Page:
Every adventure begins with the first step and ever since fans of the franchise Fable took those first steps eight years ago, they’ve been clamoring for each subsequent chapter since. And Fable: The Journey is bound to be no exception. But to help possibly satiate fans a little while longer before its October release, a prequel book titled Fable: Edge of the World has been released to help bridge the time gap that takes place between each Fable game.

Written by New York Times bestselling author Christie Golden, who is more than accustomed to writing in the world of geekdom with several Star Wars, Star Trek, Starcraft, and World of Warcraft books already to her credit, Fable: Edge of the World provides unique challenges because as it follows the hero of Fable III ten years into his reign, she is shaping the world around decisions many of us may not have made. This disconnect to the main character immediately left a sour taste in my mouth, but I somehow found a way to push onward.

The book’s basic premise is that the legendary land of Samarkand, best known to Fable fans for where Reaver and Garth ventured to after Fable II, has been overrun by the shadowy forces that threatened Albion in Fable III. The king and his trusted aides must now meet this threat head-on before it spreads unchecked as new and old villains alike rear their heads to cause trouble for the entire kingdom while the king is off in a faraway land.

Now, I understand that the entire premise of the book is to simply provide set-up for the upcoming game, but I couldn’t help but feel cheated after reading this book because the story felt wholly incomplete. That there was almost no feeling of resolution whatsoever and after spending all this time introducing new characters and changing what was actually the story of my personal Fable, I was left twiddling my thumbs, staring at the back of the book as if another 50 pages would magically appear to finish what Golden started here.

This was nothing more than a 250-page tease that instead of holding me over until October, has driven me into a mad Fable-frenzy as I need to play Fable: The Journey now to know how the story ends, or at least continues. In terms of selling games, this is actually a brilliant maneuver. In terms of just being an avid fantasy reader though, this blatant attempt at playing off my consumerism is infuriating.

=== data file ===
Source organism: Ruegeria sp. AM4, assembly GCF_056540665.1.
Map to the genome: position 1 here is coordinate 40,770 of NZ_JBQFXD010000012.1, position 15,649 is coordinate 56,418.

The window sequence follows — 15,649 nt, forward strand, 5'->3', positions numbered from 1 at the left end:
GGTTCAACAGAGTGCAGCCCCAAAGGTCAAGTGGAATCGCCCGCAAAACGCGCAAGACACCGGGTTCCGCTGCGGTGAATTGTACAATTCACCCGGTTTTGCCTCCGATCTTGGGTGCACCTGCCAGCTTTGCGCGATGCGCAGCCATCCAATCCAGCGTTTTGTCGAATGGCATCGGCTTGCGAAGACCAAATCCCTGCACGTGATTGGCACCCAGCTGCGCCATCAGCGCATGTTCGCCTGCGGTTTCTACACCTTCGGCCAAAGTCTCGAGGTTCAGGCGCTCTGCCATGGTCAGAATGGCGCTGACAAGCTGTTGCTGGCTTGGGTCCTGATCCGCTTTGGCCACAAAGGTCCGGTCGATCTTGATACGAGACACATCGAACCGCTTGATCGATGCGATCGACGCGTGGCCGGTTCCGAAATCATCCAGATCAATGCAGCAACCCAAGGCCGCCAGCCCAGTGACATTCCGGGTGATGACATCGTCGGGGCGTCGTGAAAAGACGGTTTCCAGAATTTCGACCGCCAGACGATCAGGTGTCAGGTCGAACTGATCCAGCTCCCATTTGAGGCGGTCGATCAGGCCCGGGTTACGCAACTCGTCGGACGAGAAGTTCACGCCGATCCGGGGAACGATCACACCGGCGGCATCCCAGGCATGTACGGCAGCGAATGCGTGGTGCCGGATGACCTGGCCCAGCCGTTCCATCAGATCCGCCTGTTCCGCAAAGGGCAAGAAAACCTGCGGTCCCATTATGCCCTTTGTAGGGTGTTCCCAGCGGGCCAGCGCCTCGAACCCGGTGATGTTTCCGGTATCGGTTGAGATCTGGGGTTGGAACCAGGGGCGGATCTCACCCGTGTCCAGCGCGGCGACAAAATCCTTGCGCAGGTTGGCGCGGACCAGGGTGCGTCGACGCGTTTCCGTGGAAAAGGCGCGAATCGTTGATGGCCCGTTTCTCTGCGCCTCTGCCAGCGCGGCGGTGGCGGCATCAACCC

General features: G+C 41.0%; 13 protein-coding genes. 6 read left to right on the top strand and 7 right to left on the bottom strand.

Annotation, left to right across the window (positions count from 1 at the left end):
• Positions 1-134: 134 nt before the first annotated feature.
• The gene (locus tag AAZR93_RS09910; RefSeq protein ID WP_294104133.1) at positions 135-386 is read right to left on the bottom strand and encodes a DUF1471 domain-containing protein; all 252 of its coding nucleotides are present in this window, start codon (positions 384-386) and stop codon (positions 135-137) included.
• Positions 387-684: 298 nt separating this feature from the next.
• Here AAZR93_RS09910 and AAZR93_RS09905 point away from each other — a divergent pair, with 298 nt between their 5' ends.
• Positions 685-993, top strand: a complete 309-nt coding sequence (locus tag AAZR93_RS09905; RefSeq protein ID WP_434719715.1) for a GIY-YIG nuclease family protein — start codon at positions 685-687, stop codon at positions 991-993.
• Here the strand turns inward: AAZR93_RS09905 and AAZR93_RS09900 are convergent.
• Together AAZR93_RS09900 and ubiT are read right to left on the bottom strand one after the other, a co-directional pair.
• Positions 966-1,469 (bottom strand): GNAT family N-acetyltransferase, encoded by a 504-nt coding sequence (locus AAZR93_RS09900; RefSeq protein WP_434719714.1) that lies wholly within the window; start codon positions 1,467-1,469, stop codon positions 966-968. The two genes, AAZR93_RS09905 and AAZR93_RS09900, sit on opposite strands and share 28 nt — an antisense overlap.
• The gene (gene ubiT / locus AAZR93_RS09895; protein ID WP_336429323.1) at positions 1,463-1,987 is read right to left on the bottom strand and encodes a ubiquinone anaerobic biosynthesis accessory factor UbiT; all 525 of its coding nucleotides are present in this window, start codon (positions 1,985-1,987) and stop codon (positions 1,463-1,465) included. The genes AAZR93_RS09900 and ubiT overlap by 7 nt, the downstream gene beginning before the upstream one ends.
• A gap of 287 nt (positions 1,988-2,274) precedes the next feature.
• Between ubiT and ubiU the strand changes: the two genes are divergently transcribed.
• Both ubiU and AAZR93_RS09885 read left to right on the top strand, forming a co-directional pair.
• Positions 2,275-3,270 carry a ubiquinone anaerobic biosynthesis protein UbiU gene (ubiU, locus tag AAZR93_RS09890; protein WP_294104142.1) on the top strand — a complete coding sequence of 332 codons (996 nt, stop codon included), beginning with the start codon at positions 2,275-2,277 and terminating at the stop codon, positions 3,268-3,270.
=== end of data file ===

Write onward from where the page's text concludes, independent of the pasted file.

This does give me a glimmer of hope at least for the story of Fable: The Journey though in terms of providing an interesting and compelling tale that fleshes out the myths and legends of Albion, as well as making sure that we will all have a new and interesting adventure on our hands as the idea of exploring Samarkand in a game has me very excited indeed. Of course, this is just speculation from the book as the only times the character of Gabriel, your protagonist in Fable: The Journey, is even mentioned is in the Prologue and Epilogue, but with half the book taking place there and it having been referenced several times over in previous Fable titles, it only makes sense that we would visit there at some point and that something big is being set up.

Despite the potential opportunities for adventure this book may hint at though in the October game, as a read in and of itself, I found Fable: Edge of the World very unenjoyable. Considering Fable is an adventure game that revolves around choice and this book takes very little of what you have done before into consideration, I can’t recommend this at all. Maybe next time they should do a ‘choose your own adventure’ book? Do yourselves a favor, steer clear, and make the choice that when this book hits your local bookstores today to not pick it up.

SCORE: 3.0